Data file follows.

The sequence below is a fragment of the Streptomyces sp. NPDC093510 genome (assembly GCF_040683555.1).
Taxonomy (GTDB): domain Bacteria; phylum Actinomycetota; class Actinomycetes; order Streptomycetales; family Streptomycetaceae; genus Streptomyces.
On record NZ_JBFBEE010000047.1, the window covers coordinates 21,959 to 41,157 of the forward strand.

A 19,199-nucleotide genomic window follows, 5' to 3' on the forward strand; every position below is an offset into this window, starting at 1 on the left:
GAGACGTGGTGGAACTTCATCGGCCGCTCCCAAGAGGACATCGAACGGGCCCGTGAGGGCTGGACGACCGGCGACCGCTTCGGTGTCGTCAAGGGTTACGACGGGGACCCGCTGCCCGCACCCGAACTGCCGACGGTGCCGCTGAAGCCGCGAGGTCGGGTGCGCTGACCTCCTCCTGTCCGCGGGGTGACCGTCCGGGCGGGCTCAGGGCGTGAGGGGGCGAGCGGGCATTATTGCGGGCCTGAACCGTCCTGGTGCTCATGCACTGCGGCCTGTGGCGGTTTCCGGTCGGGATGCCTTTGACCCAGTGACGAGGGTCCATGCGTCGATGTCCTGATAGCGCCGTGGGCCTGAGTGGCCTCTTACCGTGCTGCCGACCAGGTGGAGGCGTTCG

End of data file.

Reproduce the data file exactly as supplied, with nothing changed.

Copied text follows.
The sequence below is a fragment of the Streptomyces sp. NPDC093510 genome (assembly GCF_040683555.1).
Taxonomy (GTDB): domain Bacteria; phylum Actinomycetota; class Actinomycetes; order Streptomycetales; family Streptomycetaceae; genus Streptomyces.
On record NZ_JBFBEE010000047.1, the window covers coordinates 21,959 to 41,157 of the forward strand.

A 19,199-nucleotide genomic window follows, 5' to 3' on the forward strand; every position below is an offset into this window, starting at 1 on the left:
GAGACGTGGTGGAACTTCATCGGCCGCTCCCAAGAGGACATCGAACGGGCCCGTGAGGGCTGGACGACCGGCGACCGCTTCGGTGTCGTCAAGGGTTACGACGGGGACCCGCTGCCCGCACCCGAACTGCCGACGGTGCCGCTGAAGCCGCGAGGTCGGGTGCGCTGACCTCCTCCTGTCCGCGGGGTGACCGTCCGGGCGGGCTCAGGGCGTGAGGGGGCGAGCGGGCATTATTGCGGGCCTGAACCGTCCTGGTGCTCATGCACTGCGGCCTGTGGCGGTTTCCGGTCGGGATGCCTTTGACCCAGTGACGAGGGTCCATGCGTCGATGTCCTGATAGCGCCGTGGGCCTGAGTGGCCTCTTACCGTGCTGCCGACCAGGTGGAGGCGTTCG